The New Routine

In a month when Christie’s Auctions sold more than $1 billion worth of artwork during a three-day period, it is clear that investments once thought as non-traditional now are the new routine. As art consultant Abigail Asher said when interviewed in the May 13, 2015 New York Times, just after Christie’s latest auction of the series, “A new class of buyer has entered the market and they’re prepared to pay staggering sums for trophy pictures.” The story’s writer, Scott Reyburn quantified it: “It also reflects the globalized popularity of big-name art as a status symbol, and the increased seriousness with which the worlds 170,000 or more ultra-high-net-worth individuals – those with at least $30 million in cash to spend, by one estimate – take art as an alternative investment.” With the Bonhams sale at Pebble Beach in 2014 of the 1963 Ferrari 250 GTO with significant racing history for $38,115,000, and the previously described RM sales of GTBs approaching $30M, and with 10 of the 16 “poster cars” we have examined in this survey increasing in value by 50 percent or more in just three years, some unique automobiles are nudging some fine art pieces in value. For many collectors there is greater joy in going for an invigorating drive with a friend in their “artwork.” And who among us hasn’t fantasized about owning the car of our dreams and selling it for more than we paid?

Please keep in mind that these are very crude calculations made from a very small sample. The margin of error is substantial. This is not investment-quality advice. Rather it is merely an interesting snapshot of some highly visible collectibles. And that we understand that time and maturity change our tastes.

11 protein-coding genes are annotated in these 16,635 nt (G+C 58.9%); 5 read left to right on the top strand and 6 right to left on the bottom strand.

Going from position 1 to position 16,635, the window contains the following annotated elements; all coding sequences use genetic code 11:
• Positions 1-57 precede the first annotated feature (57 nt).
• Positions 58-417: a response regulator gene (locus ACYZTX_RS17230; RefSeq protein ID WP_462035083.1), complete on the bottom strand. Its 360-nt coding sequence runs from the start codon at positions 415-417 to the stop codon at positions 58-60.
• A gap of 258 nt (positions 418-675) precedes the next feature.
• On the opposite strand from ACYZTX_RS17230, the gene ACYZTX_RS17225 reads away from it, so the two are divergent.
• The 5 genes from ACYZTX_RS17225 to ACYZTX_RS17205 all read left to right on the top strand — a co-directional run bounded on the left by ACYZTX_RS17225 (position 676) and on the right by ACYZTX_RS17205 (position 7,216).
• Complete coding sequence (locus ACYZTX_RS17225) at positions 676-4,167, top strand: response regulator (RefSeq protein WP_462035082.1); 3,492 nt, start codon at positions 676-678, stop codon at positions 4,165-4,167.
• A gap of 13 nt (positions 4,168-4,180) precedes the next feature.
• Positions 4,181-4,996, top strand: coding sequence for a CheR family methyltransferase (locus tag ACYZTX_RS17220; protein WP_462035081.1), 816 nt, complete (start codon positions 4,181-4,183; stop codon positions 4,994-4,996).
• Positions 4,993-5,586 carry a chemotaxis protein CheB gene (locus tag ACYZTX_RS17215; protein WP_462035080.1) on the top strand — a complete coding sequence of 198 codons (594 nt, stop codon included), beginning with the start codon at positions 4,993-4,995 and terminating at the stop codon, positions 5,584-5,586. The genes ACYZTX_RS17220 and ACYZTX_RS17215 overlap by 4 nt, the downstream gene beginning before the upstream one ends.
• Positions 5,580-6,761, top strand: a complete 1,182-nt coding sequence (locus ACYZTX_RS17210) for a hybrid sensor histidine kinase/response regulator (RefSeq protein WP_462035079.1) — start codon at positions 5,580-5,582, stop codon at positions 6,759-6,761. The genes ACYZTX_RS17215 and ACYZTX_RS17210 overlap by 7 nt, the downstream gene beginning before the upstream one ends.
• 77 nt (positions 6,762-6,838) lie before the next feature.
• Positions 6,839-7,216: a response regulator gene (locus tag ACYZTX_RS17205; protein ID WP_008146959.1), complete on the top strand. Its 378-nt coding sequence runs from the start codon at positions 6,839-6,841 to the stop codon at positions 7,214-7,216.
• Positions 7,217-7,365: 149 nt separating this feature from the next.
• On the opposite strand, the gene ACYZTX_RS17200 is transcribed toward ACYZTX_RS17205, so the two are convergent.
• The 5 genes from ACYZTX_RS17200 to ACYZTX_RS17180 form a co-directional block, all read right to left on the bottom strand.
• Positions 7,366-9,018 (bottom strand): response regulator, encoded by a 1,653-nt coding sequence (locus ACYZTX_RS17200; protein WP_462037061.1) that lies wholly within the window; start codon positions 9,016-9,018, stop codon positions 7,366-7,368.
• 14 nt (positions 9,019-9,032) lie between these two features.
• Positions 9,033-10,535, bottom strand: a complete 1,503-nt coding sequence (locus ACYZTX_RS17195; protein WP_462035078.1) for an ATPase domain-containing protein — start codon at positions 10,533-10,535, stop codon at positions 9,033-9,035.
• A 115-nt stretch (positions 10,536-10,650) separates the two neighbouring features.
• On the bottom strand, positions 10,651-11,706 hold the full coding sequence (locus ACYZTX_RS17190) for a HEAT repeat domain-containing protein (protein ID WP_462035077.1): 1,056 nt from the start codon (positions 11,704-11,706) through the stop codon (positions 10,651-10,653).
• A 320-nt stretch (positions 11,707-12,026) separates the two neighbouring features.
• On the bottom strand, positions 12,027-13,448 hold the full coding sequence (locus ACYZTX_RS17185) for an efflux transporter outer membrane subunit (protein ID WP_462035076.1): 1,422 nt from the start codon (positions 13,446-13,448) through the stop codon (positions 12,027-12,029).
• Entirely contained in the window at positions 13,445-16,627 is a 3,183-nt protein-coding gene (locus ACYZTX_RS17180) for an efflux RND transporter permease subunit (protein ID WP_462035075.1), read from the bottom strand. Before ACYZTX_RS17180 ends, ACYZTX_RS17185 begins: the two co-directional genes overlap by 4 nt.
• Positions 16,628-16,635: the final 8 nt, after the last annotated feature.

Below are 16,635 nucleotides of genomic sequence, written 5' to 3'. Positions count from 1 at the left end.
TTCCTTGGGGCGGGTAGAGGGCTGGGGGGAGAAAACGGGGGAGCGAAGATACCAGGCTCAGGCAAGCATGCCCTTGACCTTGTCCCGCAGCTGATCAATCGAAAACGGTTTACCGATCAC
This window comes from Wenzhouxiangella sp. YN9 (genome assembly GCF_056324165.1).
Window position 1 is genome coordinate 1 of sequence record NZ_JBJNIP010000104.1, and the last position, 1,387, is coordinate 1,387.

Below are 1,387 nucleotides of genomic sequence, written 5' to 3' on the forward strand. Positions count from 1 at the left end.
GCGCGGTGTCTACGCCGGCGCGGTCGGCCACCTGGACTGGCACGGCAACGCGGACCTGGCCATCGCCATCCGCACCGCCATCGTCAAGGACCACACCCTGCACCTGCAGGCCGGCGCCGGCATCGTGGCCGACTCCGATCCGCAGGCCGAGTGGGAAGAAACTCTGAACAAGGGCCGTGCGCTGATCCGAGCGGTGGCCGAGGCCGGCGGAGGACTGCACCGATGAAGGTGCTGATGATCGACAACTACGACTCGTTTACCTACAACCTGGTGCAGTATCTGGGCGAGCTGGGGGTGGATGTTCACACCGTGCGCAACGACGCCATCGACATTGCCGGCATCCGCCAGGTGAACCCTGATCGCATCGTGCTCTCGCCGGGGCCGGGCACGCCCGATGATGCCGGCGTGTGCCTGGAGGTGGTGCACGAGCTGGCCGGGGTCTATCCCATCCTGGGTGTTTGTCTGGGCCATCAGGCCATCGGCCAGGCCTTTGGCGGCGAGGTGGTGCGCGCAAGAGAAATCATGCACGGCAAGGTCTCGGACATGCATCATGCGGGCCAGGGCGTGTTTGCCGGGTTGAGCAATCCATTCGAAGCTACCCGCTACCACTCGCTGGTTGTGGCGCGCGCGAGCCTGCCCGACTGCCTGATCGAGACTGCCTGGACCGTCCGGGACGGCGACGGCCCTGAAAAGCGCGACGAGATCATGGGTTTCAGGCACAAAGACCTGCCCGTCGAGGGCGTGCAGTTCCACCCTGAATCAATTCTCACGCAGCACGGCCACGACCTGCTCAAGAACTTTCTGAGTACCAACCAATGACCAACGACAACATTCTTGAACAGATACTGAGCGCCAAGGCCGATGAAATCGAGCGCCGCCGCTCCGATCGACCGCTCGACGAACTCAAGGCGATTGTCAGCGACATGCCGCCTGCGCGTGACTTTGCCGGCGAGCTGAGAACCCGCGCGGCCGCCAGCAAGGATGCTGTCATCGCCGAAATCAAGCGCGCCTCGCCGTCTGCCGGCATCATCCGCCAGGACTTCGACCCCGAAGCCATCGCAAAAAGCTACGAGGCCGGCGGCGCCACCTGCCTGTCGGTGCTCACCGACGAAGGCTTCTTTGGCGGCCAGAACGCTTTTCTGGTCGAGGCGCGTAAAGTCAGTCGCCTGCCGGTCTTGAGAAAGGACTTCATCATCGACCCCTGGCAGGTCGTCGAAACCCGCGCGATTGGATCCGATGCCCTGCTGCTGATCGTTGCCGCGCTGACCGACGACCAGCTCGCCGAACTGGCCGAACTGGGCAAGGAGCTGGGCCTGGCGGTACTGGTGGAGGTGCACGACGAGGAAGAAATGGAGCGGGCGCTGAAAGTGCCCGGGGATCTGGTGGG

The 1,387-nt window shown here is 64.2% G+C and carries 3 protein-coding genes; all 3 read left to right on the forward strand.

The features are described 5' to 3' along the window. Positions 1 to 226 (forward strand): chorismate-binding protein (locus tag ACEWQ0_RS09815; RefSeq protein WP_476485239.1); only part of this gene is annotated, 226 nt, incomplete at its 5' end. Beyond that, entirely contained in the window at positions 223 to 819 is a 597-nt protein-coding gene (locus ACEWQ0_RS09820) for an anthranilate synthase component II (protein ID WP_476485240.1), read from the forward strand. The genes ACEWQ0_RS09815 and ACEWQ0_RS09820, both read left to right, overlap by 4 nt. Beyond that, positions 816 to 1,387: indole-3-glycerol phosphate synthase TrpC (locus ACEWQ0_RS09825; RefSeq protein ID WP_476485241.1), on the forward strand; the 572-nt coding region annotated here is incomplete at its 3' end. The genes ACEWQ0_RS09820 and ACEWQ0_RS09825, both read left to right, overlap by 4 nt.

What is on your wall now?

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Pricing Trends from 2012-2015

Summary 2012 Average 2015 Average Percent of Increase
Porsche 356 Speedster $267,233 $329,322   23%
Porsche 911 RS 2.7 LtWt $495,000 $1,118,000 126%
Porsche 911 RS 2.7 Tour $284,500 $707,160 149%
Porsche 911 Speedster $110,000 $215,875   96%
Porsche 959 $478,500 $1,265,000 164%
Shelby Cobra 289 $836,100 $1,031,344   23%
Shelby Cobra 427 $1,021,900 $1,495,500   46%
Ferrari 275GTB $1,183,300 $3,471,250 193%
Ferrari Daytona Berlinetta $390,708 $771,853   97%
Ferrari Daytona Spider $1,178,250 $3,080,000 161%
Ferrari 246 GTS $292,600 $413,500 41%
Ferrari F40 $748,000 $1,374,408   84%
Lamborghini Miura S, SV $932,850 $1,743,400   87%
Lamborghini Countach $660,000 $647,253   -2%
Mercedes-Benz Gullwing $988,278 $1,305,506 32%
Mercedes-Benz Roadster $895,500 $1,297,267   45%


All photos © 2015 Randy Leffingwell; All rights reserved.